First brush with grouse
How dreamy days of walking-up gave artist Ben Hoskyns a fascination for the king of gamebirds.
I saw my first grouse on the morning of August 16, 1976. I had been invited to tag along with my father for a week's shooting over setters at Balnacoil Lodge on the Brora. I hadn't a clue how lucky I was; I had only been shooting for two years and I assumed that this was the way it would always be.
My game book reveals that I had connected with some 30-odd ?things' with my .410 up until that point - rabbits, pigeons, pheasants and a very unlucky jack snipe (legal in those days) - and I managed to point it in the right direction at a grouse, eventually, on the last flush of the first day.
The two setters, Rose and Rory, had worked superbly all day and had given me several earlier chances to no avail. We were only a couple of hundred yards from where we had parked the vehicles when Rose stopped and set, and was shortly backed up by Rory. A single cock grouse flushed, giving me a crossing shot. Most of my game shooting had been walked-up and, with such a little gun, I had learned to be quick off the mark. My first grouse fell dead into the heather, but I had also learned not to be too quick to claim - someone else may have fired, too. They hadn't, but I had to wait until the second half of the barren pair had also fallen before being congratulated.
It was a magical week in that long hot summer. We walked for many miles, diving into the burns to slake our thirst whenever we could and 'miraculously' cresting a rise to find the pony with our piece, just when we thought we could walk no further. We didn't shoot very many, but I have never forgotten it, or the magical essence of a grouse moor.
I managed to add another grouse to my total of seven the following year in Perthshire when a friend's family took a cottage out on the moors for a week. We were dogless and consequently didn't get too many chances. We had a few hundred acres of hill, with odd patches of heather and one or two coveys of grouse to ourselves, and we walked all day for an occasional sighting and infrequent shot or two. I had no idea it would be more than 20 years before I had the opportunity to swing a gun on a grouse moor again, and I can remember in my 20s wondering whether I ever would.
It was only when I began to paint for a living that I had the opportunities to really study grouse and their habitat, although I had absorbed as much as I could when stalking in Perthshire in the 80s. The more I painted them, the more fascinated I became with them. When I was asked to paint specific moors I would find myself amongst people who really knew their grouse, and they would spend the rest of the day answering my endless questions while we searched for the right spot to paint.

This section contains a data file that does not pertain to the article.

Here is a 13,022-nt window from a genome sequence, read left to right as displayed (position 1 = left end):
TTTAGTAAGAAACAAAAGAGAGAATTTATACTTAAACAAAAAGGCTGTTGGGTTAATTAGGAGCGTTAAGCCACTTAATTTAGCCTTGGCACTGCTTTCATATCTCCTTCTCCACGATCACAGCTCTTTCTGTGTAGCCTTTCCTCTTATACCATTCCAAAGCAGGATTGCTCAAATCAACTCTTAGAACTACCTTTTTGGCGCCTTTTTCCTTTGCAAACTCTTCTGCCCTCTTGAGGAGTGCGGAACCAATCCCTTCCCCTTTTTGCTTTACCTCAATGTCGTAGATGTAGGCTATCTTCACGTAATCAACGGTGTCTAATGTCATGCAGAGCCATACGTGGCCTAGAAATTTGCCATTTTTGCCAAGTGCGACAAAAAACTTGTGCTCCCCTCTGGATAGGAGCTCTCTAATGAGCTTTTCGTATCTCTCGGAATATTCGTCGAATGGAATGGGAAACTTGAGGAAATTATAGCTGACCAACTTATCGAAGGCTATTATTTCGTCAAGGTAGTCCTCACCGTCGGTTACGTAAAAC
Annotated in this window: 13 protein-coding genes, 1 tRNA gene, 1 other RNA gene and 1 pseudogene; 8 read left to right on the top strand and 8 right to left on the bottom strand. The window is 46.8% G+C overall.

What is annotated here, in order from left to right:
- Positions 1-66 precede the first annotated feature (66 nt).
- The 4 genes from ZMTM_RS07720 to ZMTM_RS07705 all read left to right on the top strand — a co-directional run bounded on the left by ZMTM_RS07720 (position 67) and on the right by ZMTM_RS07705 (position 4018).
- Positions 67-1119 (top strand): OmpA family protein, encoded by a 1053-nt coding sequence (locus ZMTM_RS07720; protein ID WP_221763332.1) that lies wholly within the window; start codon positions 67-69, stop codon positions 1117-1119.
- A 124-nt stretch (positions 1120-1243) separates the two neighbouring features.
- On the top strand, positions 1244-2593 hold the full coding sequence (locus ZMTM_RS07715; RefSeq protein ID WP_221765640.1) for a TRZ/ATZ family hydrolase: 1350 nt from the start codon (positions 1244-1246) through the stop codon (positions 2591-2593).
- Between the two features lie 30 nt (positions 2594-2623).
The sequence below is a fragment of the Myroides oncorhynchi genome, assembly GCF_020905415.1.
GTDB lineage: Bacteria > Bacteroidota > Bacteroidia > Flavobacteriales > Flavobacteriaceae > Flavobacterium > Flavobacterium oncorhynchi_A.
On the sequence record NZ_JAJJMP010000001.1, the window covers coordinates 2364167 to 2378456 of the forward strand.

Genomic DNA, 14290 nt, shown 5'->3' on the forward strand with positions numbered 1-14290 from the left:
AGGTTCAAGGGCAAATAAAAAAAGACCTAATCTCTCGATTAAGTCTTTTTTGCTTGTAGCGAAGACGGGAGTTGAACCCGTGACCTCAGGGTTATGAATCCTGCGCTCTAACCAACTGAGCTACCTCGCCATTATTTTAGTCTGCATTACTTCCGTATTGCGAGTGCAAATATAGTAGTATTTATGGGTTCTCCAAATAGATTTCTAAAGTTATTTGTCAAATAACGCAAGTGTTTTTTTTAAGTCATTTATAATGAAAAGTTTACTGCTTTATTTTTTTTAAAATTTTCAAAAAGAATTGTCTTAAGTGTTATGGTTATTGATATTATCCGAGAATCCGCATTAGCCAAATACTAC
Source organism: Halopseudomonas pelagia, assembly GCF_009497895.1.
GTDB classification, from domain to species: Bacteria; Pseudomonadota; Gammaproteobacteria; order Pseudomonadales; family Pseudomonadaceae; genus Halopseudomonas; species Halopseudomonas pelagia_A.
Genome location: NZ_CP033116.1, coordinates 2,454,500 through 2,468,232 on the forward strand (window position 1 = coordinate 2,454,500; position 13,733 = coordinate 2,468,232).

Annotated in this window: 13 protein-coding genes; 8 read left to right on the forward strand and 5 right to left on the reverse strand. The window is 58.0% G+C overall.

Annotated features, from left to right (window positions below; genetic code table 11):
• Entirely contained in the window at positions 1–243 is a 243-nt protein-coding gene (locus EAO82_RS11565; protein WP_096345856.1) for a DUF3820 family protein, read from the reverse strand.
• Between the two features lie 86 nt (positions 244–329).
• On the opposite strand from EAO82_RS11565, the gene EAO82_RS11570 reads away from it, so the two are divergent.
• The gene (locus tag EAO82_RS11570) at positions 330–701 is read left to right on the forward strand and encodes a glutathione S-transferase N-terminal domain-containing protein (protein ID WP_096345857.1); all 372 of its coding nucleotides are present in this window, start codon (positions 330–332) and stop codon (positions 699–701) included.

Much of the enjoyment of any day's shooting is about the other wildlife you see and hear, but you can easily be caught napping which could lead to a certain amount of trouble. When shooting driven grouse there is often a long wait before the first birds appear and, naturally, you look around, noticing a pipit or wheatear on a rock in front of you. You hear a curlew calling and search the vast skies for its familiar shape. A swallow passes and you idly watch as it flits by. Out of the corner of your eye, a bee drones over the swathes of heather, only you suddenly realise that it is a single grouse, on set wings, hurtling towards you. The gun comes up automatically and the bird falls into the heather beside your butt. As it drops below the skyline it ceases to be a silhouette and you realise that you have just killed your first blackcock, complete with a ?500 fine attached. It is lovely to see blackgame, but it is nicer still to get a side view when they are flying over someone else!
Grouse are one of the most delightful birds to paint, with their rich and immensely varied plumage, both in colour and markings, and I never tire of looking at and painting them. They make rather good models too - obligingly sitting atop a drystone wall as you drive past or gritting by the roadside so you can draw to a halt 20 yards away, sit back and observe.
In flight they are, quite simply, breathtaking to watch. Few birds come close to their speed and agility, especially for a bird the size and weight of a grouse. They have enormous stamina, too. I have seen a large covey of a hundred or so come the best part of a mile, pitch in 70 yards in front of the Guns only to flush immediately and go the whole way back, over the beaters and out of the drive!
I have nothing but respect for their remarkable hardiness and ability to survive in what can be, in winter, a pretty hostile environment. But it is this magical environment that makes seeing grouse such a wonderful experience. I would always rather be somewhere beautiful, whether I am watching or shooting, and few places come as beautiful as a grouse moor.